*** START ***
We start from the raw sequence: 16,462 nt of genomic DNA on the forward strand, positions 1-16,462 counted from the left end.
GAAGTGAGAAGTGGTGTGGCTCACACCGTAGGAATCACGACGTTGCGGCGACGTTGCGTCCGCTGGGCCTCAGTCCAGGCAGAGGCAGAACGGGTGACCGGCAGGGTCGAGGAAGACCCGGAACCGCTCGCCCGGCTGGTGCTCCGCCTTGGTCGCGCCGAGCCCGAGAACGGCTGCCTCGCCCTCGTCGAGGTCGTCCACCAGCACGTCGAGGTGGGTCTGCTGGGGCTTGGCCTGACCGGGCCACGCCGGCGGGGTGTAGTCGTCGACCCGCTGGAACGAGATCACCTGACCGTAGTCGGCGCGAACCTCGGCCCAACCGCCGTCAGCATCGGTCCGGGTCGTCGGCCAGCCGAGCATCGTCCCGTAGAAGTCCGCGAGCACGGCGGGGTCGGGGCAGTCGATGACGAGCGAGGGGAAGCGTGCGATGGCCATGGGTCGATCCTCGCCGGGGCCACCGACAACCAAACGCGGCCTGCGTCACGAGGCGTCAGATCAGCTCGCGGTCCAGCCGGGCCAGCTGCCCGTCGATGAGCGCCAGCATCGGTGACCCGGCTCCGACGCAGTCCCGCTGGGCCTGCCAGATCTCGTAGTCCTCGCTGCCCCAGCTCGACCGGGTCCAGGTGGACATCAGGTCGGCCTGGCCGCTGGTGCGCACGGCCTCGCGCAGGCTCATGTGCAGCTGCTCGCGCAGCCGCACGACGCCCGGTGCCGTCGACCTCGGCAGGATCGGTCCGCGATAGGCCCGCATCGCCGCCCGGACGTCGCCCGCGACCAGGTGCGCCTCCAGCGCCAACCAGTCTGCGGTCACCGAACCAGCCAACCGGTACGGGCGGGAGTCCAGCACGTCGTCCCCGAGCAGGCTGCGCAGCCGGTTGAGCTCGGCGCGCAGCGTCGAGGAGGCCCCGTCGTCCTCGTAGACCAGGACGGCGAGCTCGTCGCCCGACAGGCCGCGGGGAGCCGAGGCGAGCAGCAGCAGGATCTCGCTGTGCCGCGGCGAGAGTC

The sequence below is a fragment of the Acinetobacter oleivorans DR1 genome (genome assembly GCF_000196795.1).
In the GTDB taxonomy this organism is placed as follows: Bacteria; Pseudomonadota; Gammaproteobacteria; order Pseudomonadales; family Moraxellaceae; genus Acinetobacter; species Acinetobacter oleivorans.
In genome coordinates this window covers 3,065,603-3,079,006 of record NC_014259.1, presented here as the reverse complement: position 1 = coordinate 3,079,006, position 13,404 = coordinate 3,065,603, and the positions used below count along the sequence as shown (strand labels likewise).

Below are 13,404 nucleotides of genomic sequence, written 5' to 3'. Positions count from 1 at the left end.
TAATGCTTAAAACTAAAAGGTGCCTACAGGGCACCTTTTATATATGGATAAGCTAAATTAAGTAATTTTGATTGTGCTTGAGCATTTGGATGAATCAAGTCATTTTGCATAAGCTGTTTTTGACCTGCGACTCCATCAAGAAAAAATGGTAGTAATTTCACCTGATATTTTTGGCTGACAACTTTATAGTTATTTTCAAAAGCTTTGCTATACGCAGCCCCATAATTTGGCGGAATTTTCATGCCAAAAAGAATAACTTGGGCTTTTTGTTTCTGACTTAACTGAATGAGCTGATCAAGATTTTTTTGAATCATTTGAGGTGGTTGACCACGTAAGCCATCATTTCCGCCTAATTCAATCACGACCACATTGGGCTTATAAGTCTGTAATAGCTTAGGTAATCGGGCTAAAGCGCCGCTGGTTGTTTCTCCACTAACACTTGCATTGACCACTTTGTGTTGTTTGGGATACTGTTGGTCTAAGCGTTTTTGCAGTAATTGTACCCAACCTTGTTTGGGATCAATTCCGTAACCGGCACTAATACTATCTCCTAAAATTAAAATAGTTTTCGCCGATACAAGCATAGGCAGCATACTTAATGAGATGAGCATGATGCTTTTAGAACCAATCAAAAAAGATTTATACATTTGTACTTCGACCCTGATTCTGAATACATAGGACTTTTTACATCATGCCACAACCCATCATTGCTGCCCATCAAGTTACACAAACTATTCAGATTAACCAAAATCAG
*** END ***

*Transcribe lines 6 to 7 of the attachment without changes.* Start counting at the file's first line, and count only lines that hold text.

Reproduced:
Below are 13,404 nucleotides of genomic sequence, written 5' to 3'. Positions count from 1 at the left end.
TAATGCTTAAAACTAAAAGGTGCCTACAGGGCACCTTTTATATATGGATAAGCTAAATTAAGTAATTTTGATTGTGCTTGAGCATTTGGATGAATCAAGTCATTTTGCATAAGCTGTTTTTGACCTGCGACTCCATCAAGAAAAAATGGTAGTAATTTCACCTGATATTTTTGGCTGACAACTTTATAGTTATTTTCAAAAGCTTTGCTATACGCAGCCCCATAATTTGGCGGAATTTTCATGCCAAAAAGAATAACTTGGGCTTTTTGTTTCTGACTTAACTGAATGAGCTGATCAAGATTTTTTTGAATCATTTGAGGTGGTTGACCACGTAAGCCATCATTTCCGCCTAATTCAATCACGACCACATTGGGCTTATAAGTCTGTAATAGCTTAGGTAATCGGGCTAAAGCGCCGCTGGTTGTTTCTCCACTAACACTTGCATTGACCACTTTGTGTTGTTTGGGATACTGTTGGTCTAAGCGTTTTTGCAGTAATTGTACCCAACCTTGTTTGGGATCAATTCCGTAACCGGCACTAATACTATCTCCTAAAATTAAAATAGTTTTCGCCGATACAAGCATAGGCAGCATACTTAATGAGATGAGCATGATGCTTTTAGAACCAATCAAAAAAGATTTATACATTTGTACTTCGACCCTGATTCTGAATACATAGGACTTTTTACATCATGCCACAACCCATCATTGCTGCCCATCAAGTTACACAAACTATTCAGATTAACCAAAATCAG